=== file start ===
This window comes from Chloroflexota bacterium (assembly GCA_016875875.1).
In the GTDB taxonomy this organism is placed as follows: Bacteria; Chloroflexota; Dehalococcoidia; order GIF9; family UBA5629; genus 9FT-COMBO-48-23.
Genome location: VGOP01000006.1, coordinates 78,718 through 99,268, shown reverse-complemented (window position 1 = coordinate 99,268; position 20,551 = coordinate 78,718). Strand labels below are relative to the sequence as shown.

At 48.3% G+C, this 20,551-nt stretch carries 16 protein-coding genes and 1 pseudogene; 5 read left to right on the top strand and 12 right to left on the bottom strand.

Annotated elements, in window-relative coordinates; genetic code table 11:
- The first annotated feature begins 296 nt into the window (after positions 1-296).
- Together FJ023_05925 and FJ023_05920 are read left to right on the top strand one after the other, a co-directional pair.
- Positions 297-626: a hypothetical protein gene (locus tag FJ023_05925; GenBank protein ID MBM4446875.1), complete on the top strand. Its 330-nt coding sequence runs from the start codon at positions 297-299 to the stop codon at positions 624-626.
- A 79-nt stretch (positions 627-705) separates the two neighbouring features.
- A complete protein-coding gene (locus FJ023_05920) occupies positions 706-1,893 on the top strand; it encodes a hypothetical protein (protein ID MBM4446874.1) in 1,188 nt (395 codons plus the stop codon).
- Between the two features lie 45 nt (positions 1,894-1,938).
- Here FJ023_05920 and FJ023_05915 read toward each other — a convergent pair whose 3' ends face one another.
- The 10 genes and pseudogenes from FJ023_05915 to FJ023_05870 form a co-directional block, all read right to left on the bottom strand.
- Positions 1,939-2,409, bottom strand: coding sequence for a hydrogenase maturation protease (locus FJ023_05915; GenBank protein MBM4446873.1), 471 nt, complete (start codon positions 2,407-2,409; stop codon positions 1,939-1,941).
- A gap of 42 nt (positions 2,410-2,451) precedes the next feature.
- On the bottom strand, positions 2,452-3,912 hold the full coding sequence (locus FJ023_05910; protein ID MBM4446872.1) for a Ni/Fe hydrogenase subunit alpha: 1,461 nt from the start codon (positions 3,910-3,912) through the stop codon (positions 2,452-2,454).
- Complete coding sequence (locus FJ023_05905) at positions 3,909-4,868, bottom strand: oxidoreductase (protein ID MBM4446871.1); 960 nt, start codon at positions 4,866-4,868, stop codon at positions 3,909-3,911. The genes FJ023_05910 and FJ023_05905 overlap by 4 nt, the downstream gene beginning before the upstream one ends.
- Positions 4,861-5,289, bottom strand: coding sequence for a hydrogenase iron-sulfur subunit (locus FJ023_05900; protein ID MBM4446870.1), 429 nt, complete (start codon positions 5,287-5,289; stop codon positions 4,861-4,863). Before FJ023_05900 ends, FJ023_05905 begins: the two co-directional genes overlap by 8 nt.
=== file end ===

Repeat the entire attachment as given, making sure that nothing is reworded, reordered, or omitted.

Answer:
This window comes from Chloroflexota bacterium (assembly GCA_016875875.1).
In the GTDB taxonomy this organism is placed as follows: Bacteria; Chloroflexota; Dehalococcoidia; order GIF9; family UBA5629; genus 9FT-COMBO-48-23.
Genome location: VGOP01000006.1, coordinates 78,718 through 99,268, shown reverse-complemented (window position 1 = coordinate 99,268; position 20,551 = coordinate 78,718). Strand labels below are relative to the sequence as shown.

At 48.3% G+C, this 20,551-nt stretch carries 16 protein-coding genes and 1 pseudogene; 5 read left to right on the top strand and 12 right to left on the bottom strand.

Annotated elements, in window-relative coordinates; genetic code table 11:
- The first annotated feature begins 296 nt into the window (after positions 1-296).
- Together FJ023_05925 and FJ023_05920 are read left to right on the top strand one after the other, a co-directional pair.
- Positions 297-626: a hypothetical protein gene (locus tag FJ023_05925; GenBank protein ID MBM4446875.1), complete on the top strand. Its 330-nt coding sequence runs from the start codon at positions 297-299 to the stop codon at positions 624-626.
- A 79-nt stretch (positions 627-705) separates the two neighbouring features.
- A complete protein-coding gene (locus FJ023_05920) occupies positions 706-1,893 on the top strand; it encodes a hypothetical protein (protein ID MBM4446874.1) in 1,188 nt (395 codons plus the stop codon).
- Between the two features lie 45 nt (positions 1,894-1,938).
- Here FJ023_05920 and FJ023_05915 read toward each other — a convergent pair whose 3' ends face one another.
- The 10 genes and pseudogenes from FJ023_05915 to FJ023_05870 form a co-directional block, all read right to left on the bottom strand.
- Positions 1,939-2,409, bottom strand: coding sequence for a hydrogenase maturation protease (locus FJ023_05915; GenBank protein MBM4446873.1), 471 nt, complete (start codon positions 2,407-2,409; stop codon positions 1,939-1,941).
- A gap of 42 nt (positions 2,410-2,451) precedes the next feature.
- On the bottom strand, positions 2,452-3,912 hold the full coding sequence (locus FJ023_05910; protein ID MBM4446872.1) for a Ni/Fe hydrogenase subunit alpha: 1,461 nt from the start codon (positions 3,910-3,912) through the stop codon (positions 2,452-2,454).
- Complete coding sequence (locus FJ023_05905) at positions 3,909-4,868, bottom strand: oxidoreductase (protein ID MBM4446871.1); 960 nt, start codon at positions 4,866-4,868, stop codon at positions 3,909-3,911. The genes FJ023_05910 and FJ023_05905 overlap by 4 nt, the downstream gene beginning before the upstream one ends.
- Positions 4,861-5,289, bottom strand: coding sequence for a hydrogenase iron-sulfur subunit (locus FJ023_05900; protein ID MBM4446870.1), 429 nt, complete (start codon positions 5,287-5,289; stop codon positions 4,861-4,863). Before FJ023_05900 ends, FJ023_05905 begins: the two co-directional genes overlap by 8 nt.